The weekend of May 21-22, in spite of the fog, was wonderfully illuminating for those who attended the annual Nieman Fellows Weekend at Point Lookout, in Northport. The program was “Journalism, Media, and World Affairs.”

Since 1989, the Mid-Coast Forum on Foreign Relations has invited Harvard University Nieman Fellows to Maine’s Midcoast for a weekend in May to enjoy our area and to share their journalistic experiences.

Nieman fellowships were developed in 1938 through a bequest from Agnes Wahl Nieman in memory of her husband, Lucius, founder and publisher of the Milwaukee Journal. Nieman fellowships are awarded to selected mid-career journalists from all over the world. They are awarded to particularly accomplished working journalists for one year of study in any program at Harvard University.

Each fellow invited to the Midcoast Nieman Weekend has experience in journalism from a country outside the U.S. Their expertise may be delivered by radio, television, newspapers, and the Internet and usually involves more than one of those media. Their Harvard experience is to help widen their horizons and aid in their continuing development as reliable providers of world news. We get our news from what we view first-hand, or reading about various items or issues that are considered significant by journalists. We, as the “viewers”, must have faith in the journalist, if his or her discourse is to inform our opinions and wisdom.

This year, there were 12 fellows, many with families. They arrived on Friday afternoon, May 20, on a bus. They stayed with local families and then departed the following Sunday after lunch, returning to Cambridge, Mass.

This year’s program began on Saturday morning with the fellows, three to a panel, addressing questions that concern their forms of journalism and the countries in which they perform their jobs. Questions included: 1) What is the impact of new or existing technologies on journalism and media, for better or worse? 2) What formative experiences shaped your life as a journalist? 3) What are the major foreign or domestic policy challenges facing your country or region? 4) What do you see as the coming roles for professional and amateur journalists in your media?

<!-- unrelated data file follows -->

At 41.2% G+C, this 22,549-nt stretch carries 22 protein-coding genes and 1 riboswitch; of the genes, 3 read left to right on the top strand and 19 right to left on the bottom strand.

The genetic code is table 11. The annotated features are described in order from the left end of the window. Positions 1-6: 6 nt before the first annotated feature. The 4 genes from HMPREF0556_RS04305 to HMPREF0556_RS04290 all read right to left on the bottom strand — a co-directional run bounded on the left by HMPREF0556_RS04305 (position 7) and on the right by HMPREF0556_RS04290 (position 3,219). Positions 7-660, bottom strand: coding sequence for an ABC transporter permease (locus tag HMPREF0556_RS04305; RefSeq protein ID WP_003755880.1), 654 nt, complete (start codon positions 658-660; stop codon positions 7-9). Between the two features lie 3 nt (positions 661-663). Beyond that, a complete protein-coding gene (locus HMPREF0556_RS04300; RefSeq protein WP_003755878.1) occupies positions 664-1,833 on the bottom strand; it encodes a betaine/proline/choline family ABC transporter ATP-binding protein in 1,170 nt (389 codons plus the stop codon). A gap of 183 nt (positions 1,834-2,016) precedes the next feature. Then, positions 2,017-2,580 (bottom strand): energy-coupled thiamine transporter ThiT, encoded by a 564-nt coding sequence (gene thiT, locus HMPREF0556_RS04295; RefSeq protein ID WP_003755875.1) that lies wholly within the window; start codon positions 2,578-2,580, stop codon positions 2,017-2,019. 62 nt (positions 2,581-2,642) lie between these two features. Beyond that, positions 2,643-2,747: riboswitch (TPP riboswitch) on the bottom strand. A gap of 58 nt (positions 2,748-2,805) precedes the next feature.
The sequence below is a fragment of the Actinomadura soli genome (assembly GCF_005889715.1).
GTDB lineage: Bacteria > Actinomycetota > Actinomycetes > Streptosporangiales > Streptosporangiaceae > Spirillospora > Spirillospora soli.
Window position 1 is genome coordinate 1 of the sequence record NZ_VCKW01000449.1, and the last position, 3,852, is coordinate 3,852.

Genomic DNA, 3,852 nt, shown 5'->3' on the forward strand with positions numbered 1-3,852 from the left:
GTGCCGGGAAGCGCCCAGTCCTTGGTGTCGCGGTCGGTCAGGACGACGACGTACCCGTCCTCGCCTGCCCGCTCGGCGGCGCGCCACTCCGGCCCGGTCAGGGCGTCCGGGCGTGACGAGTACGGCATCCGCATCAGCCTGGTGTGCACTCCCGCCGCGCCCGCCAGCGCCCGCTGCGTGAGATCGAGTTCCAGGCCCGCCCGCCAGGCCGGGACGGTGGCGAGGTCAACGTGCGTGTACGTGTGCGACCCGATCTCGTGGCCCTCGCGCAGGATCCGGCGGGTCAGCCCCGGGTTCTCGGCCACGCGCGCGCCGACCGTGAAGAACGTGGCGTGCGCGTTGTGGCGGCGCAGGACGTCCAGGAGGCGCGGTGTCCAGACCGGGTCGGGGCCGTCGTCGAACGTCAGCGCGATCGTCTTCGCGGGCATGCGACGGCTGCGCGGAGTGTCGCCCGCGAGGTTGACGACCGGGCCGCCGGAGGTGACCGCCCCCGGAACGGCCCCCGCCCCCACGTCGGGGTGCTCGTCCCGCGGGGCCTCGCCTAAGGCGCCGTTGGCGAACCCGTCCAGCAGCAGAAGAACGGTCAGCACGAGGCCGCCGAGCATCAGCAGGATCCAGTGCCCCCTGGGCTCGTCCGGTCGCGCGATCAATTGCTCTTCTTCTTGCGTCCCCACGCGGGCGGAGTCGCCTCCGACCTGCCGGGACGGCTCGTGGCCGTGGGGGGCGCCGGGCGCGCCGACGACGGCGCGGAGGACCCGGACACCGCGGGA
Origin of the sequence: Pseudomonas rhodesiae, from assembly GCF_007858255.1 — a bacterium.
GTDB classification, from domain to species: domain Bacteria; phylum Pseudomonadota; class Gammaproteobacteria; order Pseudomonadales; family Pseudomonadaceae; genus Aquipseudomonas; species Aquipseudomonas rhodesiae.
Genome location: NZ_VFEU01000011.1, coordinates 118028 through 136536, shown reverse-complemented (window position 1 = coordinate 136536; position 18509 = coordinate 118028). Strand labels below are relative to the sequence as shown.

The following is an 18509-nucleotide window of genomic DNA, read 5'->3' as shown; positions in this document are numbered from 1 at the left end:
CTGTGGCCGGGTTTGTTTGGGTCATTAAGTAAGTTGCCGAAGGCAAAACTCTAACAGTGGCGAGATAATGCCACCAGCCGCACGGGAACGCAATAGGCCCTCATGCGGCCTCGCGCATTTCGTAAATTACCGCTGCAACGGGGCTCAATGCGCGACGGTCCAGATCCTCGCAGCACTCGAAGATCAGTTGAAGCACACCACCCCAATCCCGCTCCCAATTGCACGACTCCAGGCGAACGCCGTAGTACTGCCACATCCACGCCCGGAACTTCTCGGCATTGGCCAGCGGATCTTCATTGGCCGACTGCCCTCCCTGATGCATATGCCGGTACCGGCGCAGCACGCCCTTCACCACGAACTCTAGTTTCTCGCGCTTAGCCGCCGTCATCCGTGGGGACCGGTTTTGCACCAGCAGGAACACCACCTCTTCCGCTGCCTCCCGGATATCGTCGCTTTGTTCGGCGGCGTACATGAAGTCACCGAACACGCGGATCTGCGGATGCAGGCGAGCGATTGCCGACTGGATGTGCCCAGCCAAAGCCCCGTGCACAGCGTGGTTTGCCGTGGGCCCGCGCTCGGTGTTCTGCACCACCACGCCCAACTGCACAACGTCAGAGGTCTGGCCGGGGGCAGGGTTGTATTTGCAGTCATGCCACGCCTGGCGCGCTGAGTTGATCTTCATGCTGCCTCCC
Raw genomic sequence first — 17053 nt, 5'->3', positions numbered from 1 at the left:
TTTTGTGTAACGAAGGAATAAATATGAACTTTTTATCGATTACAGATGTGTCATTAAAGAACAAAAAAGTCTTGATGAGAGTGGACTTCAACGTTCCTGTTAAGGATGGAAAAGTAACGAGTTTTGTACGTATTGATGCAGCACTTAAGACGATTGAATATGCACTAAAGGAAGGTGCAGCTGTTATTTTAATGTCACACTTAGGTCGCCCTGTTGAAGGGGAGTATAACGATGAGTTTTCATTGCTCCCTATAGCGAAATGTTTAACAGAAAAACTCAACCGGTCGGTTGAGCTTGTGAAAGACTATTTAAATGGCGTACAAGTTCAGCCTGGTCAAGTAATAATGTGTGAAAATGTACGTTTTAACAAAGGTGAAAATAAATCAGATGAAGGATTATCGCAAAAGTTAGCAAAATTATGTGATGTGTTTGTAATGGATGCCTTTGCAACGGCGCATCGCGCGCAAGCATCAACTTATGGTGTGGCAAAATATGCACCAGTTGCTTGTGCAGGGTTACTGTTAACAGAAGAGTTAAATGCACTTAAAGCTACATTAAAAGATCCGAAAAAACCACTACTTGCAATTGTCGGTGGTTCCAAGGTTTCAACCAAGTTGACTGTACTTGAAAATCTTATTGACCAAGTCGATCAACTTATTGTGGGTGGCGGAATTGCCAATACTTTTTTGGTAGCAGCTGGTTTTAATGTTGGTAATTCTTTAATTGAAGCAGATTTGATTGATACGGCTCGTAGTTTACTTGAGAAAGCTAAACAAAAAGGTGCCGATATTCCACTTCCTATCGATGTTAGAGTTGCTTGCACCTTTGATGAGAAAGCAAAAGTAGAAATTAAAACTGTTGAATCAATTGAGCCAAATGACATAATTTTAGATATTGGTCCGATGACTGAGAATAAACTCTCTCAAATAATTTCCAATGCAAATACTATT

The Fellows came from a variety of areas and countries involved with current economic issues, power struggles, human rights concerns, and the evolving Arab Spring. They came from Romania, Ecuador, Cambodia, Iran, China (Hong Kong), France, Colombia, South Africa, East Africa and Afghanistan. We discovered that journalists are like every other human being: critical, wary, fun, suspicious, concerned.

They are also opinionated (so the reader has to also be critical), believe their reporting is responsible (so the viewer/listener has to be discerning), and respond to praise and criticism (as do all human beings). They believe their role is to get the “truth” out to the public so that an individual has information upon which to make a judgment.

The fun of the Nieman Weekend is getting to know those whose information we rely on for our knowledge of the continuing unfolding world around us.

I had an opportunity to chat with Fellow Abdul Waheed Wafa from Afghanistan who is stationed in Kabul. Abdul was accompanied by his wife and child. He confirmed that tribe is as important as state to the average Afghani, maybe more so for many. He was concerned about the American and NATO forces leaving, because his country would return to being a pawn in the hands of Afghanistan and India, as well as Iran, Russia, and China.